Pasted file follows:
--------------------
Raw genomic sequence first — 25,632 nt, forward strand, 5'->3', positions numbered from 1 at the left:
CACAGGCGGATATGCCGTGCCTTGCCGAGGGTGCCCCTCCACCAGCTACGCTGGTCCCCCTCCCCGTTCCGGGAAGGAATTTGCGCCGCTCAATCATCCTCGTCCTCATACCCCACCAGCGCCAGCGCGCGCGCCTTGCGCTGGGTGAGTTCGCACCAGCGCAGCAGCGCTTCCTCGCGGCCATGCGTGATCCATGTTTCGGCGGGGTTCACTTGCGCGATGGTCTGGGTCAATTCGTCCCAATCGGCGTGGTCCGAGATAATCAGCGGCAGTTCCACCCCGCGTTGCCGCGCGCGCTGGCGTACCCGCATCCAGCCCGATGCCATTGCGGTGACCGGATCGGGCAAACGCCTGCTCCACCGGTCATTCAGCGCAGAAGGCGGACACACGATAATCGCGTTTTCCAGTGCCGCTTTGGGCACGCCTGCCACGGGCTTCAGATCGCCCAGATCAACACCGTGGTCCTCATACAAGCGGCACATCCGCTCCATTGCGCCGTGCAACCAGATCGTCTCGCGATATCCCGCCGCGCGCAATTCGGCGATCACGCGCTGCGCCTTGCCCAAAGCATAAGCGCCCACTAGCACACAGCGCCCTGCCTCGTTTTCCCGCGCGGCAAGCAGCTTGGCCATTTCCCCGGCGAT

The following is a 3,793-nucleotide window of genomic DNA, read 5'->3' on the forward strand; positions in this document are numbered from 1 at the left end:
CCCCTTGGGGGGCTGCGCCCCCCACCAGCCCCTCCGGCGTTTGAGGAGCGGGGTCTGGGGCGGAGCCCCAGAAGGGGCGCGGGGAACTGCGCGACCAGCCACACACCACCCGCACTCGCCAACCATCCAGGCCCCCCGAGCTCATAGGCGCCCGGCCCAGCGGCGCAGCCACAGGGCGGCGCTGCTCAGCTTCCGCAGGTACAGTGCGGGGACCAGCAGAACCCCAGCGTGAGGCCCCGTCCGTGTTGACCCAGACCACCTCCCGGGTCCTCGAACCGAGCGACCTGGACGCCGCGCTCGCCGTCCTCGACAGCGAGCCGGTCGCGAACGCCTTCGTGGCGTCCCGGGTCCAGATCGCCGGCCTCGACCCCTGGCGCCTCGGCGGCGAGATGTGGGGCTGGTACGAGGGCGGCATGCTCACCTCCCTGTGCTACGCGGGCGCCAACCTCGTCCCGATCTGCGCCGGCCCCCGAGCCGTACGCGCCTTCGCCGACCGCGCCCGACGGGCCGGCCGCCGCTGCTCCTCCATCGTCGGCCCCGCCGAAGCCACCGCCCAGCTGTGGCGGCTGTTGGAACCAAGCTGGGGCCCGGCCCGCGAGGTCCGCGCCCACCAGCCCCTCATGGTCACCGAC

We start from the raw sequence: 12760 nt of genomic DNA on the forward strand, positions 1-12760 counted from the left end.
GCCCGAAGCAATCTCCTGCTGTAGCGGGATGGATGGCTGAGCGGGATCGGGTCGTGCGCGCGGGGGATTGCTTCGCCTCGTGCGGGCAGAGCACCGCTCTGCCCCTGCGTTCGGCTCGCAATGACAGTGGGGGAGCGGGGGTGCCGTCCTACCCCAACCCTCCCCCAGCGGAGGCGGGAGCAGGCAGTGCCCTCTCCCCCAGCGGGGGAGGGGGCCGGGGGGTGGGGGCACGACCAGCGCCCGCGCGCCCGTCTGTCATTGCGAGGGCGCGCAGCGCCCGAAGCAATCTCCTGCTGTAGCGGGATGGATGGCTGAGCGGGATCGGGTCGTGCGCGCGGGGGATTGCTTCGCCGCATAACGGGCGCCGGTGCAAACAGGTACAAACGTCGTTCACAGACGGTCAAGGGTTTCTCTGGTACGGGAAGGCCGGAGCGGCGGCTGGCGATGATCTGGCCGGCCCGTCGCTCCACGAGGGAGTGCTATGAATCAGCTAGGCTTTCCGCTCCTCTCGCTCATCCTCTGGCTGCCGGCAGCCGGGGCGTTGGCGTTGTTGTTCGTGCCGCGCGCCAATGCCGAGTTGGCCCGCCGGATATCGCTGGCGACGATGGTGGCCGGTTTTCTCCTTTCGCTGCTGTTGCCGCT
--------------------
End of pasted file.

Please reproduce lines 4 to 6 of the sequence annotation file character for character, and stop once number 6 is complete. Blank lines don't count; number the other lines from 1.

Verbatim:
CCCCTTGGGGGGCTGCGCCCCCCACCAGCCCCTCCGGCGTTTGAGGAGCGGGGTCTGGGGCGGAGCCCCAGAAGGGGCGCGGGGAACTGCGCGACCAGCCACACACCACCCGCACTCGCCAACCATCCAGGCCCCCCGAGCTCATAGGCGCCCGGCCCAGCGGCGCAGCCACAGGGCGGCGCTGCTCAGCTTCCGCAGGTACAGTGCGGGGACCAGCAGAACCCCAGCGTGAGGCCCCGTCCGTGTTGACCCAGACCACCTCCCGGGTCCTCGAACCGAGCGACCTGGACGCCGCGCTCGCCGTCCTCGACAGCGAGCCGGTCGCGAACGCCTTCGTGGCGTCCCGGGTCCAGATCGCCGGCCTCGACCCCTGGCGCCTCGGCGGCGAGATGTGGGGCTGGTACGAGGGCGGCATGCTCACCTCCCTGTGCTACGCGGGCGCCAACCTCGTCCCGATCTGCGCCGGCCCCCGAGCCGTACGCGCCTTCGCCGACCGCGCCCGACGGGCCGGCCGCCGCTGCTCCTCCATCGTCGGCCCCGCCGAAGCCACCGCCCAGCTGTGGCGGCTGTTGGAACCAAGCTGGGGCCCGGCCCGCGAGGTCCGCGCCCACCAGCCCCTCATGGTCACCGAC

We start from the raw sequence: 12760 nt of genomic DNA on the forward strand, positions 1-12760 counted from the left end.
GCCCGAAGCAATCTCCTGCTGTAGCGGGATGGATGGCTGAGCGGGATCGGGTCGTGCGCGCGGGGGATTGCTTCGCCTCGTGCGGGCAGAGCACCGCTCTGCCCCTGCGTTCGGCTCGCAATGACAGTGGGGGAGCGGGGGTGCCGTCCTACCCCAACCCTCCCCCAGCGGAGGCGGGAGCAGGCAGTGCCCTCTCCCCCAGCGGGGGAGGGGGCCGGGGGGTGGGGGCACGACCAGCGCCCGCGCGCCCGTCTGTCATTGCGAGGGCGCGCAGCGCCCGAAGCAATCTCCTGCTGTAGCGGGATGGATGGCTGAGCGGGATCGGGTCGTGCGCGCGGGGGATTGCTTCGCCGCATAACGGGCGCCGGTGCAAACAGGTACAAACGTCGTTCACAGACGGTCAAGGGTTTCTCTGGTACGGGAAGGCCGGAGCGGCGGCTGGCGATGATCTGGCCGGCCCGTCGCTCCACGAGGGAGTGCTATGAATCAGCTAGGCTTTCCGCTCCTCTCGCTCATCCTCTGGCTGCCGGCAGCCGGGGCGTTGGCGTTGTTGTTCGTGCCGCGCGCCAATGCCGAGTTGGCCCGCCGGATATCGCTGGCGACGATGGTGGCCGGTTTTCTCCTTTCGCTGCTGTTGCCGCT